However, problems may arise in collecting solar energy once the sun goes down. Solar power plants commonly use molten salts to store energy. Molten salt systems utilize concentrated solar energy to make the molten salts hot, creating steam and generating an alternative energy source.
Dr. Nicolas Calvet, a scientist leading the thermal energy storage group at the Masdar Institute, believes that they discovered an alternative to molten salts – sand.
Similar to the molten-salt mechanisms, their proposed project consists of a two-tank concept as well. They claim this alternative is cheaper, more environmentally-friendly, and more efficient since it operates at higher temperatures.
Possibly a Better Alternative
The group of scientists previously mentioned is located in the UAE, where vast amounts of sand are easily accessible. If their proposed project turns out successful, it might replace the traditional molten-salt mechanisms, since it claims to be better than the currently used systems at a higher resource-conserving rate.
Scientifically-proven ways to protect your feet from burning sand
Now that we proved that sand truly holds heat, why don’t we move on to something more relevant to our daily lives? Many of us experience almost burning our feet from the hot sand; here are some clever ways to prevent that.
Tip #1: Wearing the Right Footwear
It would be ideal to opt for footwear made of rubber or plastic, as these materials are natural insulators, effectively preventing heat from reaching your feet. While most people wear flip-flops to the beach, they still let sand get to our feet. A smarter choice of footwear would be a pair of Crocs Classic Clog, although some people don’t prefer wearing them.
Tip #2: Running Fast
Let’s say you forgot to wear foot protection before going for a swim, or maybe you just can’t find it. You just need to go back under your beach umbrella, which is just a short distance away. What you can try doing in this situation is to just run for it. Conduction still occurs no matter how fast you run, but this is an effective alternative during emergencies.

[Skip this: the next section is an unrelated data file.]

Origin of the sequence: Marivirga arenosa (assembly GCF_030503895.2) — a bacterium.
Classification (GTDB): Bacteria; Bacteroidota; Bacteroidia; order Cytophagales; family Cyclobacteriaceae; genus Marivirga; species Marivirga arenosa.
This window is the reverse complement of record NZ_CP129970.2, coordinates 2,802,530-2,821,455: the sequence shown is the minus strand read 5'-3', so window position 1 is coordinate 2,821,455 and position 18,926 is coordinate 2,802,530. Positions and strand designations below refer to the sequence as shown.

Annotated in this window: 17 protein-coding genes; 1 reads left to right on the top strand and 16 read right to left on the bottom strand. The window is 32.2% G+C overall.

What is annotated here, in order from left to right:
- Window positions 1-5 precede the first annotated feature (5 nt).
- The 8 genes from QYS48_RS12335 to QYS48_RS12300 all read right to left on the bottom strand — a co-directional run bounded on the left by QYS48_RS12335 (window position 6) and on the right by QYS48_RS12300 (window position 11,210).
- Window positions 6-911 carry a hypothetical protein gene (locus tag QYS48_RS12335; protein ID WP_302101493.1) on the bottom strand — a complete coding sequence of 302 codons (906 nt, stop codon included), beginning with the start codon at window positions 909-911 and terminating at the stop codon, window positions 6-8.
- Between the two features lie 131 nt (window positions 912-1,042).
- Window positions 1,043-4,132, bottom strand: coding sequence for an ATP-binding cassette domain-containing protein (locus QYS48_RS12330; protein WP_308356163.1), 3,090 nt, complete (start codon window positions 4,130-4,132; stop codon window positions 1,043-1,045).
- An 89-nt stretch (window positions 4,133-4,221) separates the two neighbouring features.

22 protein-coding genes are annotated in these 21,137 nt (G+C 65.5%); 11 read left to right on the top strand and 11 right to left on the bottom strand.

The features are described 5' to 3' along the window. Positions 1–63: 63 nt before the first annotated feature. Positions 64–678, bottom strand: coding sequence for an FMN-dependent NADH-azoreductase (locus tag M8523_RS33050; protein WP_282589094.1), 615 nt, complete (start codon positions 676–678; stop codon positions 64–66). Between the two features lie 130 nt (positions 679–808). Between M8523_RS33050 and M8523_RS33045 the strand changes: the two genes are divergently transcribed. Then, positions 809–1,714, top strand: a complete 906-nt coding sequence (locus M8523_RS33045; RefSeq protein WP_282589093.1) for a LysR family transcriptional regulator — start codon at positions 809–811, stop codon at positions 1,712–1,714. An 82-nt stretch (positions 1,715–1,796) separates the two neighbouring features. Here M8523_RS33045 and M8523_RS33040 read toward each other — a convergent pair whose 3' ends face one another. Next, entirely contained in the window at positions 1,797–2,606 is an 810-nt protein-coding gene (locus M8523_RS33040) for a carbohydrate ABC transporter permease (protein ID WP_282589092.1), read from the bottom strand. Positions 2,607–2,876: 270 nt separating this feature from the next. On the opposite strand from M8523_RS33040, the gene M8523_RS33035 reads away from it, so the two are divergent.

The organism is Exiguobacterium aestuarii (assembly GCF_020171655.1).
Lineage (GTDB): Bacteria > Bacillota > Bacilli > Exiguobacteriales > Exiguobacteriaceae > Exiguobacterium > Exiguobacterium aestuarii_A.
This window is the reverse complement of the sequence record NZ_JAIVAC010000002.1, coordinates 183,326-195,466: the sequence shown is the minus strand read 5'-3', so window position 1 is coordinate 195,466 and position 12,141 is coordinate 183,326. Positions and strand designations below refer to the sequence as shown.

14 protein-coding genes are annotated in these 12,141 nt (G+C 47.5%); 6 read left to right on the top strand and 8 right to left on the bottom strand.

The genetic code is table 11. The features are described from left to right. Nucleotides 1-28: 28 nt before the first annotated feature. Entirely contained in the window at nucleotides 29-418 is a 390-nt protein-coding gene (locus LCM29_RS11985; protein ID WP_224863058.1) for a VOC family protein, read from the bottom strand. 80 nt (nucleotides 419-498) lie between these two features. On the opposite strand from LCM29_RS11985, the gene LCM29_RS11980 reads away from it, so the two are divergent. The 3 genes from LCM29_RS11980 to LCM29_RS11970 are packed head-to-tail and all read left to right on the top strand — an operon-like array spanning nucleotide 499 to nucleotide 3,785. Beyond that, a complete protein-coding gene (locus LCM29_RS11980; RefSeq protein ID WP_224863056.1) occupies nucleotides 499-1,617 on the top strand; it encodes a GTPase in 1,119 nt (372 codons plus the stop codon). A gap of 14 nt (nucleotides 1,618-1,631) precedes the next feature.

Tip #3: Go for Light-Sand Beaches
Whether you are just tired of burning your feet or prefer to go shoe-less, you can try going to beaches with light-color sand. The sand’s heat capacity depends on the minerals composting it. A general rule of thumb is that darker sand absorbs more heat while lighter sand absorbs less heat. On top of that, light sand even reflects heat.
Tip #4: Using Beach Towels
Another way to prevent burnt feet is to make a path of beach towels. This is a better alternative than just running. Even though beach towels are relatively thin, the cotton material comprising it still does protect your feet from heat to some extent.
Tip #5: Burrowing Your Feet Into the Sand
As previously mentioned above, beach sand doesn’t get mixed as much, and heat doesn’t get to the deeper layers of it. Burrowing your feet into the sand as you walk would feel much cooler and more convenient compared to touching the sand’s top layer. This method might take a little more time, but at least you’ll get to your destination burn-free.
Scientifically speaking, sand does hold heat. Some factors that influence its ability to retain heat include:
- Heat absorption
- Specific Heat
The amazing discovery of sand’s heat-holding abilities inspired a group of scientists to make something useful out of it. The group proposed a project about using sand as an alternative way of storing solar energy. They also claim that it would be cheaper, more environmentally-friendly, and more efficient.
Effective ways to protect your feet from the burning sand were also discussed. The tips are targeted towards alleviating some of the daily life struggles experienced by most of us.